Red Sox win World Series again, dominate MLB in all areas

Once-title-starved team claims second World Series title in four years

The Red Sox celebrate on the Coors Field diamond after claiming their second World Series title in four seasons.
Barry Chin/Globe Staff
The Red Sox celebrate on the Coors Field diamond after claiming their second World Series title in four seasons.

It was intended as a throwaway line, designed to deflect attention from his newlywed status.

Instead, it became a self-fulfilling prophecy.

“You wear rings in October,” Red Sox general manager Theo Epstein said in spring training, explaining why his left hand was unadorned, “not in April.”


To borrow a term Jonathan Papelbon laid on David Letterman days after winning the World Series, they were the bedazzlers, these Boston Red Sox of 2007, a team that sparkled and glittered like the appliques on David Ortiz’s customized hats and shades, jackets and jeans, from the first fastball Josh Beckett unleashed in the second game of the season in Kansas City in April to the final swing and miss orchestrated by Papelbon in the World Series finale in Denver in October.

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The Sox led the American League East for the final 166 days of 2007, from April 18 on, the longest consecutive stretch in club history. They won 96 games, tying Cleveland for most wins in the majors. After the season’s first 40 games, they were ahead by 10 games, only the second time in big league history a team had jumped to a double-digit lead at that stage of the season. On July 5, the lead was 12 games, the earliest the Sox ever led by such a wide margin.

The Yankees? On May 29, they were eight games under .500 and 14 1/2 games behind the Sox. That was too much to overcome, though they came within 1 1/2 games with a week to go in the season.

In the postseason, the Sox swept the Angels in the Division Series, fell perilously close to being eliminated by the Indians when they lost three of the first four games of the American League Championship Series, then ran the table, reeling off seven straight wins in overtaking the Indians and sweeping the Rockies, much like their spiritual forebears, the Sox of ‘04, did in staging the greatest comeback in history against the Yankees by winning the last four games of the ALCS, then sweeping the Cardinals.

A team that bludgeoned opponents in 2004 transformed into a run-prevention machine in 2007. With Beckett becoming the ace the Sox thought they’d dealt for before the 2006 season, winning 20 games, and under new pitching coach John Farrell, the Sox finished second in the majors with a 3.87 ERA, and with a run differential of plus-210. Tim Wakefield won 17 games. Curt Schilling came within an out of a no-hitter, floundered, came back reinvented as a finesse pitcher, and went 3-0 in October.


The Sox also caught the ball, finishing second in the league with a .986 fielding percentage and actually allowing fewer unearned runs (39) than they had in 2006 (52), when they set a major league record for fielding percentage at .989.

Ace up their sleeve

Beckett, all sinew and steel, won all four of his playoff starts, drawing comparisons to Bob Gibson.

”He’s on top of his game, he’s probably pitching as well as any pitcher I’ve come across, watched or faced or seen pitch in the postseason,” said Rockies manager Clint Hurdle. “Command of all his pitches, pounding the strike zone. What’s he got, 30 innings, 2 walks and [35] strikeouts? Come on. He’s got Nintendo numbers going off the mound.”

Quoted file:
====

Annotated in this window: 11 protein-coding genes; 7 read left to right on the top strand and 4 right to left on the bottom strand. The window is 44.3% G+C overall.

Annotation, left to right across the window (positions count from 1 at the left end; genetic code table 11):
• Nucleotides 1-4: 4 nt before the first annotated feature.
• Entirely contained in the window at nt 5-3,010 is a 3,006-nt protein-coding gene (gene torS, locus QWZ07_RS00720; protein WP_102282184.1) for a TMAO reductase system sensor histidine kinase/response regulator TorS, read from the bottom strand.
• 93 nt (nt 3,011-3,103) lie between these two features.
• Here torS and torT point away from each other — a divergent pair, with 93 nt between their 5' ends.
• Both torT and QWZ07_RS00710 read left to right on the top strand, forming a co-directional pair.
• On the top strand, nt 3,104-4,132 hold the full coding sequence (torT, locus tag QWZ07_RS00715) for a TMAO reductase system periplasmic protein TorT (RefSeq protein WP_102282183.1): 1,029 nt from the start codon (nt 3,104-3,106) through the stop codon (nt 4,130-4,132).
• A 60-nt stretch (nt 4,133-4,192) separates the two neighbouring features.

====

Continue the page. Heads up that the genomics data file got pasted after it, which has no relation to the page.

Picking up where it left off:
The Sox won with a pitcher, Daisuke Matsuzaka, who was already a rock star in his native Japan and was given similar pampering by the Red Sox, who did everything but provide him with his own dressing room - he had his own interpreter, masseuse, media liaison, free plane trips for the family, golf privileges at the finest clubs, and an introductory press conference in a mobbed Fenway that was carried live in two nations. A minor league catcher partnered with Matsuzaka on his first day of camp, George Kottaras, watched the madness and thought of Graceland. “Elvis Presley?” Kottaras said. “Wow. This guy just wanted to play catch.”

Someone asked Epstein that spring how many interviews he did on Japanese TV. “If you let me go upstairs, I can tell you almost exactly, because I’ve got a bottle of saki for every one,” Epstein said. “Count the bottles of saki.”


Matsuzaka merely had to cope with a new country, new language, new culture, new league, new strike zone, new baseball. There were times he struggled, but in the end he won 15 games, struck out 201 batters in 204 2/3 innings, won Game 7 of the American League Championship Series, then knocked in two runs with a base hit in the World Series. The only Sox pitchers to drive in two runs in a Series were Babe Ruth and Cy Young. He goes back to Japan this winter bigger than the Emperor, which recalls Ruth’s supposed response when told he was asking to be paid more than the president at the time, Herbert Hoover: “Why shouldn’t I?” Ruth said. “I had a better year than he did.”

The Sox won with another Japanese pitcher, Hideki Okajima, who arrived with little fanfare, pony to Matsuzaka’s Secretariat. “I’m willing to become a hero in the dark,” Okajima said modestly in March, then became the indispensable bridge to closer Jonathan Papelbon in the bullpen.

Closing thoughts

And what if the Sox had stuck with their decision to convert Papelbon to starter, their stated intention at the start of spring training because of the uncertain condition of his shoulder, which had become unhinged the previous September? The Sox held auditions for a closer throughout camp, until Papelbon told captain Jason Varitek he couldn’t sleep at night, that’s how badly he still wanted to close. Varitek hustled him into a meeting with Terry Francona, and Curt Schilling broke the news on his blog, that Paps was back in the pen, Papelbon’s personal preferences dovetailing nicely with the desperate state of the Sox’ search for a successor.